The Nova Scotia provincial government is doing a review of fracking, and the Ecology Action Center just released a report for that review describing severe and costly impacts from fracking. “Fracking is such a new technology, with horizontal drilling and slickwater mixtures being developed only in the past decade. We are just starting to see some of the impacts in other areas and it is not looking good” stated Jennifer West, Geoscience Coordinator. “This report is the first comprehensive look at the potential impacts of fracking on Nova Scotia and makes a strong case that fracking will not promote economic development as promised or help us meet our energy and greenhouse gas targets.”
“This report explains how the energy industry has exaggerated their claims of the size of the resource. Resources of shale have recently been downgraded by 85% in the US and by 80% in Poland,” stated Energy Coordinator Catherine Abreu. “New estimates suggest there might only be 6 years of gas in the US at our current rates of consumption. And we want to use this technology here to get at the very last oil and gas resources in Nova Scotia? It’s not the way forward, it’s the way backward” she added.
Energy produced from shale is not a silver bullet for energy or jobs. There is growing evidence that any economic benefits of fracking are greatly outweighed by the costs of environmental degradation, which is often borne by municipalities and communities. The energy produced by shale gas through fracking is expensive, adds to global warming, does not correlate with jobs, and will not create energy independence.
Fracking contaminates our drinking water. Fracking uses large volumes of surface water, and is known to be associated with chemical and methane leaks that can impact drinking water resources. Since there is a widespread lack of baseline information about the quality and quantity of groundwater in Nova Scotia, it is unwise to commit to an industry that directly impacts our drinking water resources.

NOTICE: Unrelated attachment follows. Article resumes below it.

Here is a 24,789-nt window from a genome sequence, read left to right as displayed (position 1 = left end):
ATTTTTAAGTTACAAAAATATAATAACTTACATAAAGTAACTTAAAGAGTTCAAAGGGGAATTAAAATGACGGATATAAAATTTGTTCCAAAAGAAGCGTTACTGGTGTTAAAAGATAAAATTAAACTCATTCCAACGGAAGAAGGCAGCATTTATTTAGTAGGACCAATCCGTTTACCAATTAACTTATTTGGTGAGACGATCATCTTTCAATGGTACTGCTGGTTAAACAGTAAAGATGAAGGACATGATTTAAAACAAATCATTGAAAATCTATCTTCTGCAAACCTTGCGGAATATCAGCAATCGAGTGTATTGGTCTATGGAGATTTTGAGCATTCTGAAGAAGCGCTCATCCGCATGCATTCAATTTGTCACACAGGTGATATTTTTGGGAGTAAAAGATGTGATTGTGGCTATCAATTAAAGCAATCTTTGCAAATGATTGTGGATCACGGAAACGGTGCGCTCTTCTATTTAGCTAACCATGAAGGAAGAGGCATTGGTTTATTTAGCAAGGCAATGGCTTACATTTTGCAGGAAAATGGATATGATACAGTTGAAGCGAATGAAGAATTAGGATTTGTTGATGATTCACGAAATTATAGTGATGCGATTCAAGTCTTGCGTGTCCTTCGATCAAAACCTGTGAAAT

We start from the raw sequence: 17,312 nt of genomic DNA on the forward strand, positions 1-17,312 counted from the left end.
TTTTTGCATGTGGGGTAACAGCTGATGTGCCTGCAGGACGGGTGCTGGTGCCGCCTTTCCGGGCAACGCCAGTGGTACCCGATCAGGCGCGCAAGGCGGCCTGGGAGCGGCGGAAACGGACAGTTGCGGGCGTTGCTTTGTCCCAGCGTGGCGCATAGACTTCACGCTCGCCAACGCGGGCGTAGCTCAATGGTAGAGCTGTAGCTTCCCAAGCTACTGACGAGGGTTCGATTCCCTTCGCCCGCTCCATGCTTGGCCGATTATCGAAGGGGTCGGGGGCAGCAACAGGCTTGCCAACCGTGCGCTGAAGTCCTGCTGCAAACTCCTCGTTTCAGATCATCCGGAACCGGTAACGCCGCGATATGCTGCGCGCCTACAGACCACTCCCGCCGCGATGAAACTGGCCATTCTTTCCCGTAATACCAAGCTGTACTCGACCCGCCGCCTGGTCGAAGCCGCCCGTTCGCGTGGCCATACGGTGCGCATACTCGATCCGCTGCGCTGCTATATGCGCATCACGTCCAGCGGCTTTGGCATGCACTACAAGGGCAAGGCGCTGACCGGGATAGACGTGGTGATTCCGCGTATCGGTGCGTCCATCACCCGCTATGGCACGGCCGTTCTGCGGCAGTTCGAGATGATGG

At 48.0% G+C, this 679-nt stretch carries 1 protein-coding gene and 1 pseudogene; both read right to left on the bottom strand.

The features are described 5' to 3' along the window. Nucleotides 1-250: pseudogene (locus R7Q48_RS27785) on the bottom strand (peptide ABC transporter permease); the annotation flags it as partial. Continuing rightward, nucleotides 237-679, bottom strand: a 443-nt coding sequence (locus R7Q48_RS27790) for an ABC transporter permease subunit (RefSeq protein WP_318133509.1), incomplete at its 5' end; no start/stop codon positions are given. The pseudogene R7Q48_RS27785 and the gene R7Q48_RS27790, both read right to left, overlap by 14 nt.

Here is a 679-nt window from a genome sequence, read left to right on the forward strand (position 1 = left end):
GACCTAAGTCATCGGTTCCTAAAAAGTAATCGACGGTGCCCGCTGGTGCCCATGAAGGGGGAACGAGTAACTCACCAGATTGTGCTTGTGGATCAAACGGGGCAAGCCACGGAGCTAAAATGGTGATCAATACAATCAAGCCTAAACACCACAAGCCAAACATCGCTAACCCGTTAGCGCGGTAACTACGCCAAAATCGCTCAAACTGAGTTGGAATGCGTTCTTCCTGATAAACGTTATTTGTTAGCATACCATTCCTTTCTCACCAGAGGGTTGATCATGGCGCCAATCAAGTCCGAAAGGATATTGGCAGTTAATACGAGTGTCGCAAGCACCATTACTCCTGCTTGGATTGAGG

Fracking traffic damages rural roads. The large numbers of trucks for the large numbers of wells have a wide variety of impacts to local areas. Most significantly, industrial traffic associated with fracking would reduce public health and safety, tourism and property value, and increase municipal costs for road maintenance and repairs.
Fracking fragments landscapes. Because large numbers of wells are required to make fracking economical, industrial road systems are necessary. This process fragments the landscape and cuts off natural wildlife habitats which stresses vulnerable species, decreases biodiversity, and negatively impacts the forest products industry through forest loss. Fragmentation of the land caused by fracking would decrease wildlife and forest health, and restrict recreational hunting and fishing opportunities, as well as cultural practices in natural spaces.
Fracking isn’t good for farming. Where fracking occurs near farmland, large amounts of ozone and methane hamper plant productivity, and decrease livestock health. Water crises further impact farmers, forcing competition for water between agriculture and energy production and other users, in addition to water for residential use. Fracking would decrease the viability of food-related farming employment and the ability of farmers to produce food in these areas.
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